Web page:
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Slip Sliding or Up and Away?
Toronto: April 07, 2014
By John Stephenson

This last quarter for investors was anything but dull.  The S&P 500 started the year with a 5.8% tumble only to rally by more than 7 percent to finish up a modest 1.3%.  Market sectors that were the darlings last year were tossed aside as media, biotech and Internet stocks were for sale for most of this past quarter.  A spate of disappointing economic reports with weaker-than-expected regional Fed surveys, employment reports and ISM data have left investors in a grumpy mood.  Adding to the malaise was a brutal winter that has hampered growth and reduced first quarter economic growth estimates for the U.S. to below two percent.

Markets have been turned on their head, with commodities besting most other asset classes as droughts, Putin worries and signs of resurgent economic growth trumped the naysayers.  Soaring natural gas and food prices have helped power the commodity rally while U.S. equity investors have fretted over the seemingly lofty 15.3 times price-to-earnings multiple on the S&P 500.  Much of this anxiety seems misplaced; as only a small subset of the S&P 500 has elevated valuations, suggesting that the overall market is not in bubble territory. 

Regional disparities were also surprising with India’s main stock market clocked in up 7.5% gain, while Australia was up (ASX 200 4.7%), but Shanghai slumped 5.9% and Europe’s FTSE 100 was down 1.6% over the quarter.  The U.S. greenback fell against the euro and yen, while the Chilean peso was down 4.4% and the Brazilian real was 4.1% higher over the quarter.

Despite the gloom, developed markets around the world are displaying superior momentum when compared to emerging economies.  This can be explained by the pro-growth measures that have been adopted in the West.  In Japan, America and the United Kingdom, central banks have embarked on quantitative easing (QE) stimulus programs and in the Eurozone, rate cuts have stimulated the economy. In contrast, policy in Brazil, China and other emerging economies has been geared towards containing inflation pressures at the expense of growth. 

Many investors have viewed the strong markets in the United States with suspicion, fearing that the gains in years past has made the market too expensive.  But simple comparisons of market multiples to long-term averages ignores the important role of inflation in asset prices.  My research has shown that periods of under three per cent core inflation have had an average market multiple of nearly 19 times—suggesting that there is considerable upside in the market yet to come.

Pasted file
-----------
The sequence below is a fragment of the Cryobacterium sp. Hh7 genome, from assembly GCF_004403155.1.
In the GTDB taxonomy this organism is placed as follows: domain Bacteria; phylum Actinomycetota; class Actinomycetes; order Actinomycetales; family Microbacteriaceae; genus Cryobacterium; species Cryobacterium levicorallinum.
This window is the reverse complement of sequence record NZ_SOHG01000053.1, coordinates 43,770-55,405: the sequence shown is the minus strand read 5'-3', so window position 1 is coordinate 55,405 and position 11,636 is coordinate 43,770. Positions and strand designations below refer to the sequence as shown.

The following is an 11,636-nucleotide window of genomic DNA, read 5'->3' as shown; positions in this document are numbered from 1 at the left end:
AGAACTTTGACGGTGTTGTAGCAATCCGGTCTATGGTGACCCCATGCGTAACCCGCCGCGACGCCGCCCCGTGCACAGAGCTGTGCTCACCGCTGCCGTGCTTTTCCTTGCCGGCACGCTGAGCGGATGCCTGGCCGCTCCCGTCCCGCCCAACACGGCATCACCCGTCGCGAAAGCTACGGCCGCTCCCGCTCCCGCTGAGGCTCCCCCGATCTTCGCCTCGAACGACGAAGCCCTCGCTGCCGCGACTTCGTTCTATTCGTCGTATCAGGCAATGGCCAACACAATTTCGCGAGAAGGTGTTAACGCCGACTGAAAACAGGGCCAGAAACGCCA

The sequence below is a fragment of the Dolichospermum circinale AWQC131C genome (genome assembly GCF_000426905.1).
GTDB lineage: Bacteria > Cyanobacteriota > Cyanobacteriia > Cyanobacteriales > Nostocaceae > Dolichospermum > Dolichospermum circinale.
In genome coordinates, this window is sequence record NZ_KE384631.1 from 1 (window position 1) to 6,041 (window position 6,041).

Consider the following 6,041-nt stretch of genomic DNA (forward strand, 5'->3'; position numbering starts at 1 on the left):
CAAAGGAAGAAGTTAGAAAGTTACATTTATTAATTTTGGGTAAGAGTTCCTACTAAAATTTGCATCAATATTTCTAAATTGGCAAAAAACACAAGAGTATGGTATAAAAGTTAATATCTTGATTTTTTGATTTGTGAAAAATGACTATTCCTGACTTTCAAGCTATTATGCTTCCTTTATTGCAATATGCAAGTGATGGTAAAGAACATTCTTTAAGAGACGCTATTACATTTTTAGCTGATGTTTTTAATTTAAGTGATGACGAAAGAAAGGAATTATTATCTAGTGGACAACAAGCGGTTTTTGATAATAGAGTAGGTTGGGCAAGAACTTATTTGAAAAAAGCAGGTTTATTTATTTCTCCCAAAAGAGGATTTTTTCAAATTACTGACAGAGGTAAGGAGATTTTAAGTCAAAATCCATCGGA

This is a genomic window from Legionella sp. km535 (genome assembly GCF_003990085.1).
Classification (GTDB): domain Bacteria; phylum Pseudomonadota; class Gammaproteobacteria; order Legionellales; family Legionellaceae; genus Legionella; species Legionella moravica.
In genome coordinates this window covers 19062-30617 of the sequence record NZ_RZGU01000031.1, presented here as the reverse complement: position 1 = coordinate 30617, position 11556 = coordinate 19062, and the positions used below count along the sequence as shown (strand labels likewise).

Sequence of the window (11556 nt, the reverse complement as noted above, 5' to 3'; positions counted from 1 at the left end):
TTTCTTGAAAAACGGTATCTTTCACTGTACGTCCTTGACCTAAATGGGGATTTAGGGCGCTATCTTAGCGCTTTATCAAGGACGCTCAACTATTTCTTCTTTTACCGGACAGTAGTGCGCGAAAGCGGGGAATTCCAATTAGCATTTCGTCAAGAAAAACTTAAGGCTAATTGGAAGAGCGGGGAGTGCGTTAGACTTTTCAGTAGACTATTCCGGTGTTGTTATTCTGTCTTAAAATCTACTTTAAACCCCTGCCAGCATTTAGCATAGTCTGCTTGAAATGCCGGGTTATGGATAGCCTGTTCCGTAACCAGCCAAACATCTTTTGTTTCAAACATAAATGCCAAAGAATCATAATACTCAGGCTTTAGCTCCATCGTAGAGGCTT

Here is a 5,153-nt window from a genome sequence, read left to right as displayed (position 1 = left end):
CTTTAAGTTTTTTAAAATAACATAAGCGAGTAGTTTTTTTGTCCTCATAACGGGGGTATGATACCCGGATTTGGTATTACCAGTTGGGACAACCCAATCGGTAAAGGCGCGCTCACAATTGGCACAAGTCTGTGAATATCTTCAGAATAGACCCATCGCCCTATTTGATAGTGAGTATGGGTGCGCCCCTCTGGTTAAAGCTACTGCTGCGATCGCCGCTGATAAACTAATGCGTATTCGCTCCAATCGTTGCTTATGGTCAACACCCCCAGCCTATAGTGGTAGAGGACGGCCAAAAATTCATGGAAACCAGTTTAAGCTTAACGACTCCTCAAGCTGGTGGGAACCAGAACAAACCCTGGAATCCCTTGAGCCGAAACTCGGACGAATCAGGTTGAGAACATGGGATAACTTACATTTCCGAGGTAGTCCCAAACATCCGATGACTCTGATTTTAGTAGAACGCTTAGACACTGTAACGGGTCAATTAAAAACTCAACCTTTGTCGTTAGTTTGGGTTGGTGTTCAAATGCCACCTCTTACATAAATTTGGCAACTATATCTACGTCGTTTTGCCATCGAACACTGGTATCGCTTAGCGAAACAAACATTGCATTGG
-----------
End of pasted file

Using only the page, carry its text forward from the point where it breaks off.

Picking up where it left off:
The biggest correlation between stock performance and the broader economy is the direction of earnings, which remains positive.  The overall direction of U.S. earnings is driven by economic activity, which is clearly expanding, aided by Fed policy which has kept credit flowing to the economy and is likely to continue to remain accommodative until late 2015 and beyond.  Only a recession in the U.S. could impair the direction of earnings and tank the stock market, an outcome that looks highly unlikely.

In Europe, the European Central Bank (ECB) finally looks poised to spur growth.  The ECB has been concerned about persistent low inflation and the strength of the euro, which has made European businesses less competitive.  March’s 0.5% year-over-year inflation print has set off alarm bells at the ECB and there appears to be a strong likelihood of them initiating a quantitative easing program, which would combat deflation as well as targeting a lower trading range for the euro.

With central banks in developed markets priming the pump, it makes sense to hitch your wagon toward countries and regions that are actively embracing pro-growth policies as opposed to those regions that are trying to constrain economic activity.

A shift upward in bond yields in the coming months should provide a powerful springboard for equities, coupled with a stimulus-fueled recovery in the Eurozone could provide a powerful one-two catalyst for stock investors.  While these sectors have taken it on the chin this past quarter, I continue to favor Healthcare, Autos, Technology and Financials as the fundamentals remain supportive and higher prices look likely once investor sentiment re-focuses on Western growth.

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